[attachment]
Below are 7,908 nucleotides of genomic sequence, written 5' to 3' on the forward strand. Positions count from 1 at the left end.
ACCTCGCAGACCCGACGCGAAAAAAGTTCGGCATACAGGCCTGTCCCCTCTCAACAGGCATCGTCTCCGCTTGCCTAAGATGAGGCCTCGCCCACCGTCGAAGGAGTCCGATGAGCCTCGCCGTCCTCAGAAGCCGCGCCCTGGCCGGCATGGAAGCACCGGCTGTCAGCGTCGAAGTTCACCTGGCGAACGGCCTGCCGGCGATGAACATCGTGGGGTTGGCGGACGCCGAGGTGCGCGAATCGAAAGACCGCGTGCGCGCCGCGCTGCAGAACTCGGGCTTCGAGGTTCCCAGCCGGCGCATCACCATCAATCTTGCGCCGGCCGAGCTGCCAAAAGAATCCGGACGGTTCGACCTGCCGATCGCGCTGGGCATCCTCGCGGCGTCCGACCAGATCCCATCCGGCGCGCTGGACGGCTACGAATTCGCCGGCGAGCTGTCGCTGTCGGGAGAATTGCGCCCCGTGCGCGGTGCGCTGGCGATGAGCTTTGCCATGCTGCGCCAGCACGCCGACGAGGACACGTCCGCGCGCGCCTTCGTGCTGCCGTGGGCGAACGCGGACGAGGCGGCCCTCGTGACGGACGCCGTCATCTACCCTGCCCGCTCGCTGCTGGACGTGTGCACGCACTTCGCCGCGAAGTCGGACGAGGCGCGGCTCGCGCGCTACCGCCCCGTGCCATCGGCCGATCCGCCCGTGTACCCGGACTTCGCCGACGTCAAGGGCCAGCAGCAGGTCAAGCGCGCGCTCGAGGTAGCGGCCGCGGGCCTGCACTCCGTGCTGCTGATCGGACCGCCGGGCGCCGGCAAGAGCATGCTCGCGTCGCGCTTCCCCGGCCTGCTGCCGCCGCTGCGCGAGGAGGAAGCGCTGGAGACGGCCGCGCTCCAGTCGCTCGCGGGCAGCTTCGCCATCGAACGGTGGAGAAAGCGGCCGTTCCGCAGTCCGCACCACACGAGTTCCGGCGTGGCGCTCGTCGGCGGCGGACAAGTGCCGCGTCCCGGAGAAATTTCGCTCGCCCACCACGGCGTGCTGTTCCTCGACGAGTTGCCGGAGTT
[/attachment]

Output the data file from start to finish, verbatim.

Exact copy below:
Below are 7,908 nucleotides of genomic sequence, written 5' to 3' on the forward strand. Positions count from 1 at the left end.
ACCTCGCAGACCCGACGCGAAAAAAGTTCGGCATACAGGCCTGTCCCCTCTCAACAGGCATCGTCTCCGCTTGCCTAAGATGAGGCCTCGCCCACCGTCGAAGGAGTCCGATGAGCCTCGCCGTCCTCAGAAGCCGCGCCCTGGCCGGCATGGAAGCACCGGCTGTCAGCGTCGAAGTTCACCTGGCGAACGGCCTGCCGGCGATGAACATCGTGGGGTTGGCGGACGCCGAGGTGCGCGAATCGAAAGACCGCGTGCGCGCCGCGCTGCAGAACTCGGGCTTCGAGGTTCCCAGCCGGCGCATCACCATCAATCTTGCGCCGGCCGAGCTGCCAAAAGAATCCGGACGGTTCGACCTGCCGATCGCGCTGGGCATCCTCGCGGCGTCCGACCAGATCCCATCCGGCGCGCTGGACGGCTACGAATTCGCCGGCGAGCTGTCGCTGTCGGGAGAATTGCGCCCCGTGCGCGGTGCGCTGGCGATGAGCTTTGCCATGCTGCGCCAGCACGCCGACGAGGACACGTCCGCGCGCGCCTTCGTGCTGCCGTGGGCGAACGCGGACGAGGCGGCCCTCGTGACGGACGCCGTCATCTACCCTGCCCGCTCGCTGCTGGACGTGTGCACGCACTTCGCCGCGAAGTCGGACGAGGCGCGGCTCGCGCGCTACCGCCCCGTGCCATCGGCCGATCCGCCCGTGTACCCGGACTTCGCCGACGTCAAGGGCCAGCAGCAGGTCAAGCGCGCGCTCGAGGTAGCGGCCGCGGGCCTGCACTCCGTGCTGCTGATCGGACCGCCGGGCGCCGGCAAGAGCATGCTCGCGTCGCGCTTCCCCGGCCTGCTGCCGCCGCTGCGCGAGGAGGAAGCGCTGGAGACGGCCGCGCTCCAGTCGCTCGCGGGCAGCTTCGCCATCGAACGGTGGAGAAAGCGGCCGTTCCGCAGTCCGCACCACACGAGTTCCGGCGTGGCGCTCGTCGGCGGCGGACAAGTGCCGCGTCCCGGAGAAATTTCGCTCGCCCACCACGGCGTGCTGTTCCTCGACGAGTTGCCGGAGTT